A Video Conversation with Frank Bonsal, Jr., Founder of New Enterprise Associates - Part II


Frank A. Bonsal, Jr.

Click here for Part I

Two men who established the world’s largest venture capital firm and left an enduring legacy in the Mid-Atlantic’s venture capital community

Frank Bonsal, Jr., is one of the founders, along with Charles (Chuck) W. Newhall III, of New Enterprise Associates: the world’s largest venture capital firm in terms of assets under management, and one of the oldest VC firms in the US. NEA focuses on investing in technology and healthcare companies across the world and throughout all stages of growth.

Since retiring as NEA General Partner in 2003, Bonsal has remained an active investor and advisor, having founded Red Abbey Venture Partners, where he currently serves as director. Newhall, who is also retired, has played an integral role in building the VC industry and is the founder of the Mid-Atlantic Venture Capital Association—an organization that represents the interests of the regional investor and private equity community, and which formed a blueprint for similar associations elsewhere. Today, Newhall serves as Chair of Greenspring Associates’ Industry Advisory Board.

Frank Bonsal and Chuck Newhall were recently honored at a tribute event held at Baltimore’s Center Club. They spoke with citybizlist publisher Edwin Warfield for this interview.

EDWIN WARFIELD: How were you able to find success back when NEA first started, and what lessons would you impart to the next generation of venture capitalists?

FRANK BONSAL, JR.: It’s very hard to raise money. I think we were very fortunate. Our timing was good—1978. I think it couldn’t have been better when we started. The venture business is very difficult today. There’s so much money—there’s too much money chasing too few deals.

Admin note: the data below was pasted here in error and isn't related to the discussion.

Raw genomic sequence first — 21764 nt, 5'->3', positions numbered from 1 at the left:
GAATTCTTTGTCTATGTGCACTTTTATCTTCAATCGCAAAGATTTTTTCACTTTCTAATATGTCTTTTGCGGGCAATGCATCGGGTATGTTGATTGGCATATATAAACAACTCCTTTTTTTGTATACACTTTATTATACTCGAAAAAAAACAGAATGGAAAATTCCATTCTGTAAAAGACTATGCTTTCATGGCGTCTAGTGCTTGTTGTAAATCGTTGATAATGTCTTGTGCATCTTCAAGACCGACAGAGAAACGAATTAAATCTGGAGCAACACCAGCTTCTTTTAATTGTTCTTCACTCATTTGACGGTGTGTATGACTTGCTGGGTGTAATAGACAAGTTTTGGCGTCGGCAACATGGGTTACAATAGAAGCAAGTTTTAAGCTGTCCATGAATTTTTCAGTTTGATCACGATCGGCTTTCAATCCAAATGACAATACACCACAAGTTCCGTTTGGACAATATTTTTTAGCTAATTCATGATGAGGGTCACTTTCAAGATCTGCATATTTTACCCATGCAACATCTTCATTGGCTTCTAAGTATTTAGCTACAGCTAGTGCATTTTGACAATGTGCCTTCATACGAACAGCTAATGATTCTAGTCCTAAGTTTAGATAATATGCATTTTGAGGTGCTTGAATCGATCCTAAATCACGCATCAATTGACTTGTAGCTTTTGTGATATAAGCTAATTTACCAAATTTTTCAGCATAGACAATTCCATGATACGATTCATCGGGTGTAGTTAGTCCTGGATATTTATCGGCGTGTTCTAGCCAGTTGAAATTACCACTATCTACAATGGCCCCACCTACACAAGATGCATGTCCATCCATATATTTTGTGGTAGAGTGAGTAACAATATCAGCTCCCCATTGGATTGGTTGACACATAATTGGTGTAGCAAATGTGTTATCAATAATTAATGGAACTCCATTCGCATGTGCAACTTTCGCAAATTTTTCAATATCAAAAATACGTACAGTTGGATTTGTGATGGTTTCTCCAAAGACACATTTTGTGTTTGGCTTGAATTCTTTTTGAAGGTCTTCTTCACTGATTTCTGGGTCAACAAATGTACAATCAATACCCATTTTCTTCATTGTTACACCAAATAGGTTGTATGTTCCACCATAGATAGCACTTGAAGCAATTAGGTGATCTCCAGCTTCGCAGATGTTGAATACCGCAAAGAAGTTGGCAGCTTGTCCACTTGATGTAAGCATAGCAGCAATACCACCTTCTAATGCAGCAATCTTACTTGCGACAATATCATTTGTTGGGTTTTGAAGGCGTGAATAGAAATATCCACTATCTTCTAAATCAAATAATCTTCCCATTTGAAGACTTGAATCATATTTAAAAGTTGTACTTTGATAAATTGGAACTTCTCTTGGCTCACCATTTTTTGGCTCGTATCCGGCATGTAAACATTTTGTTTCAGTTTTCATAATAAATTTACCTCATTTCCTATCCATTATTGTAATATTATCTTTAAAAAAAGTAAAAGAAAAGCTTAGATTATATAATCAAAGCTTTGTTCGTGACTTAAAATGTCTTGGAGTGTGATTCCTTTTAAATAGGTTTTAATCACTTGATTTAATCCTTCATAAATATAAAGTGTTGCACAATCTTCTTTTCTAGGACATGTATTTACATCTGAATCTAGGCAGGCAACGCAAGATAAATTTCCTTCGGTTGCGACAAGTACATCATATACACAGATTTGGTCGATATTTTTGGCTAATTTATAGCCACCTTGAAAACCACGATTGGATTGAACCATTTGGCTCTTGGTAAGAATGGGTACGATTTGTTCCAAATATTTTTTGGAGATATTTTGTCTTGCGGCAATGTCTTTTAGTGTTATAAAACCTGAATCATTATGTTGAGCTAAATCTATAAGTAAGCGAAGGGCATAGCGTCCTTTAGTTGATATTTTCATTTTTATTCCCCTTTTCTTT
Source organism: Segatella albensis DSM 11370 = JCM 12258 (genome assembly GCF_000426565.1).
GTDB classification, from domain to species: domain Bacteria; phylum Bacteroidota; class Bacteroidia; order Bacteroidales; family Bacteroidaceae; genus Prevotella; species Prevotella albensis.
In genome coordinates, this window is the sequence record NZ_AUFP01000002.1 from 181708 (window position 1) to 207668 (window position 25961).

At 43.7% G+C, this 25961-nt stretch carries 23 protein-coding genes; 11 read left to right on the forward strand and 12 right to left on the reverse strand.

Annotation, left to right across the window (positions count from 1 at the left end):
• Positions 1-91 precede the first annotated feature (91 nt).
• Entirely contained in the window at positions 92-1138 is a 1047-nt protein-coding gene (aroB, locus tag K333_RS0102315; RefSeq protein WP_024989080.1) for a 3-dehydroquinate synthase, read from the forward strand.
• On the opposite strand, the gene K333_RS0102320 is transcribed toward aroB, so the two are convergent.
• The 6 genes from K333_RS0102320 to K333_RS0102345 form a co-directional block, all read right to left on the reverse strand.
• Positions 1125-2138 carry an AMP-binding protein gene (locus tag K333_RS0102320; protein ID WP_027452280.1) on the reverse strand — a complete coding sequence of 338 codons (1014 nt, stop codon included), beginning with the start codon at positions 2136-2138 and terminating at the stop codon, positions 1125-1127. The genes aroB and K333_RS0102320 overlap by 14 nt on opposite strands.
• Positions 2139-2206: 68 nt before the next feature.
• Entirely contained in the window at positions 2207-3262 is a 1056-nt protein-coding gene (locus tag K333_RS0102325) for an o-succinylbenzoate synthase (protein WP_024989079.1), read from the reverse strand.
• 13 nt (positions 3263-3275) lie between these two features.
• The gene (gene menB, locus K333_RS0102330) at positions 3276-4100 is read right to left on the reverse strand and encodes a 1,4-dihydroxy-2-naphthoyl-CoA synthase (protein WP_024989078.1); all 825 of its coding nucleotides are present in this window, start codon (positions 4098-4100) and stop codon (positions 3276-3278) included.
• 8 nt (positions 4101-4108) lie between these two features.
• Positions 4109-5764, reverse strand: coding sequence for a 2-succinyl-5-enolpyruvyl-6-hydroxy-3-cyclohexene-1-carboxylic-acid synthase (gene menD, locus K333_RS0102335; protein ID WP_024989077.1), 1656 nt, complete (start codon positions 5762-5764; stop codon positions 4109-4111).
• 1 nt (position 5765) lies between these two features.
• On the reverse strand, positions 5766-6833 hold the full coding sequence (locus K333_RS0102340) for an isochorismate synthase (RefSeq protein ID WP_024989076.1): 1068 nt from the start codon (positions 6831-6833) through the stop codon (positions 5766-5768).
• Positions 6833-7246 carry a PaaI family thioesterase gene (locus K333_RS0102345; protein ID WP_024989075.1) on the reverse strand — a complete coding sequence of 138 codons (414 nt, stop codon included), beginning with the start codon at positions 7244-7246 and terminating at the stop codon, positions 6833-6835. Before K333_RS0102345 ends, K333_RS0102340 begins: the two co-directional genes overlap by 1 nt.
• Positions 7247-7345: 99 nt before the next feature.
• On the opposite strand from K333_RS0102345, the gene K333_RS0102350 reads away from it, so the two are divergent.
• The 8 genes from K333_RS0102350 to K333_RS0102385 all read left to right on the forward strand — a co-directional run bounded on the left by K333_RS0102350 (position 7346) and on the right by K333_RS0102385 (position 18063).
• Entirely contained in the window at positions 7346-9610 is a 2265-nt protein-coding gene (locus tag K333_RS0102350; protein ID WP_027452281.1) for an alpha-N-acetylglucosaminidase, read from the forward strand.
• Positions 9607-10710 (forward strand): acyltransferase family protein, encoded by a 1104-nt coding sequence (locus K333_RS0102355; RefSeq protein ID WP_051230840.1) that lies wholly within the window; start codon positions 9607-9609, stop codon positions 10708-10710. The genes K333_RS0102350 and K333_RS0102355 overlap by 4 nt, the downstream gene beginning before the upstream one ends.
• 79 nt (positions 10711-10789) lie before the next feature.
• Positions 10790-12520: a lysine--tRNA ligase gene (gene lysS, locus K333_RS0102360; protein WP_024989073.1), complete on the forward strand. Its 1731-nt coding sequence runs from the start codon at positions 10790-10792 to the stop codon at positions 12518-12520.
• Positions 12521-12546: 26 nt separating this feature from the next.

It’s quality, and track record, and integrity—and number one: management. Number two: the business model. If you’ve the right management and the business model is not correct, they’ll fix it. If they’ve the wrong management, they’ll never fix it. So, the key is to assess the management team.

My only competency is the ability to assess management. I’m not a technologist, and I’m very good at building a team. You know, Chuck and Dick were outstanding partners, and without them NEA would never have been successful. I think you can hire discipline in specific partners, and I think it’s good to be a generalist.

Q. Are there investments you made that you are particularly proud of today?

A. Companies like Citelighter run here in Baltimore by Saad Alam. Calvert Education Systems in Timonium. When I was in NEA I made the investment in Advertising.com, which got acquired by AOL.

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